Thomas Murphy - Pine Shores Real Estate



Posted by Thomas Murphy on 3/14/2021

Image by skeeze from Pixabay

When looking for a luxury home, you can look for the most expensive neighborhood in the United States, or you can choose a luxury neighborhood in the part of the country you want to live in. Before you move to a different state, be sure you'll like the part of the country you choose.

Luxury Home Price Variances

Depending on where you choose to live, the cost of luxury varies — and it varies widely. You’ll find luxurious neighborhoods in Rapid City, South Dakota for a median price of $242,200. The most expensive luxury neighborhood is in zip code 94027 — Atherton, California. This luxury neighborhood has a median home price of $7,313,400.

Other luxury neighborhoods include:

  • 96821 — Honolulu, Hawaii, with a median price of $1,370,900;

  • 85253 — Paradise Valley, Arizona, with a median price of $1,588,200;

  • 60610 — Chicago, Illinois, with a median price of $1,885,900;

  • 06830 — Greenwich, Connecticut, with a median price of $2,056,900;

  • 33921 — Palm Beach, Florida, with a median price of $4,394,000; and

  • 81611 — Aspen, Colorado, with a median price of $4,869,200.

  • You can live in a luxury neighborhood for less money if you choose a state with a lower luxury median price. You’ll find that the cost of living is also less in those states. However, make sure the area you choose has the amenities you want. If you are expecting to have theme parks, upscale shopping and other amenities, you might want to choose a larger city, even though the median luxury price is much higher.

    What to Look For in a Luxury Home

    In some cases, luxury costs under $300,000 – and in other cases, it’s not luxury until you hit several million dollars. Regardless of the median luxury home price, always check what prices homes sold for in the neighborhood and the quality of the materials used to build the home. Other items to check include:

  • Are the appliances upgraded?

  • Did the builder use high-quality fixtures, including faucets and toilets?

  • Are the cabinets real wood?

  • Is the flooring top quality tile, wood or some other covering?

  • Is the carpet high-quality or “builder’s quality?”

  • What kind of windows are in the house? Are they at least double-pane windows?

  • Is the trim in the house made of real wood, stone or some other quality material?

  • Is the yard well-maintained?

  • Does the house have large bedrooms and closets?

  • Does the house have extras, such as a pantry, bonus rooms or a pool?

  • When you check for comparables, don’t forget to allow for those extras. The home you are looking at might not have the same amenities as another home in the neighborhood that is going for the same price. This leaves things open for negotiations if not having something, such as a pool, is not a deal-breaker.




    Tags: neighborhood   luxury   Buyers  
    Categories: Uncategorized  


    Posted by Thomas Murphy on 8/26/2018

    ???Robert Frost's poem, Mending Wall, poses an interesting question about whether "good fences make good neighbors."

    On one hand, there are several advantages to having your property surrounded by a fence, especially if you or your neighbors have dogs or small children running around.

    If you happen to have a vegetable garden or fruit trees in your backyard, a well-constructed fence can also help keep out ravenous deer, rabbits, raccoons, skunks, foxes, and other wildlife.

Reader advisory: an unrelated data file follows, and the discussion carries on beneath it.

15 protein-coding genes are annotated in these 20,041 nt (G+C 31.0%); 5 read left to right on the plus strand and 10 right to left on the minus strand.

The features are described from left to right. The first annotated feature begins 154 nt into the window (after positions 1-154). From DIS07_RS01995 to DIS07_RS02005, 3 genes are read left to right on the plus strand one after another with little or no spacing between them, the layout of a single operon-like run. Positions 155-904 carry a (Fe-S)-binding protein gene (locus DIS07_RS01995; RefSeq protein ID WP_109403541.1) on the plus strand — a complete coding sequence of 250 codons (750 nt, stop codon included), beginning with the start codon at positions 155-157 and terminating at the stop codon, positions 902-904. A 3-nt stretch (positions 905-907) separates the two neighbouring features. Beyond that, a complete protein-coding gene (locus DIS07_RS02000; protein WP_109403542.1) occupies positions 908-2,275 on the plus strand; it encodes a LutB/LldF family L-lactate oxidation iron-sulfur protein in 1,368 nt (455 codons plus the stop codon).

There's no doubt that fences can serve a variety of useful purposes, ranging from privacy and safety to wildlife control and home security. While it can be beneficial to mark off your property boundaries and keep your backyard private, a question to consider is whether a large fence -- especially a new one -- sends the wrong message to your neighbors.  Striking the perfect balance between privacy and friendly neighbor relations can be tricky at times, but there are compelling reasons to stay on good terms.

    1. Security reasons: If you take the time to chat with your neighbors every now and then, they'll have more of a tendency to keep an eye on your property when you're on vacation or just away for the day -- especially if you ask them.  People tend to be more helpful, observant, and protective of others with whom they share a bond or have a sense of community. In contrast to that, if they don't even know your name and haven't exchanged more than a few words with you in years, they'll be less inclined to pay attention to who's on your property and whether they belong there or not.
    2. Sharing resources: Keeping the lines of communication open with your neighbors is beneficial on many levels. When you have a friendly, ongoing relationship, you won't feel reluctant to ask them for help when your car battery's dead and you're running late for work. Trusted neighbors can also provide you with valuable information, such the names of dependable home improvement contractors or how to arrange a free pickup of household clutter that you want to donate to the Salvation Army.
    3. Quality of life: When you're regularly greeted by friendly neighbors, your neighborhood will feel like more of a welcoming and upbeat place to live. It may be necessary for you to set the example or make the first move, but once a friendly atmosphere has been created in a neighborhood, it's relatively easy to keep it going.

    So while you may not want your neighbors to get in the habit of stopping by your home to chew the fat, every day, it can be worth your while to greet them by name, offer help whenever possible, and be the kind of good neighbor you'd like them to be. Setting a positive example may be all that's needed to establish a cooperative relationship and possibly even a life-long friendship. And, if all else fails, keep in mind the words of Benjamin Franklin: "Love thy neighbor, but don't pull down your hedge!"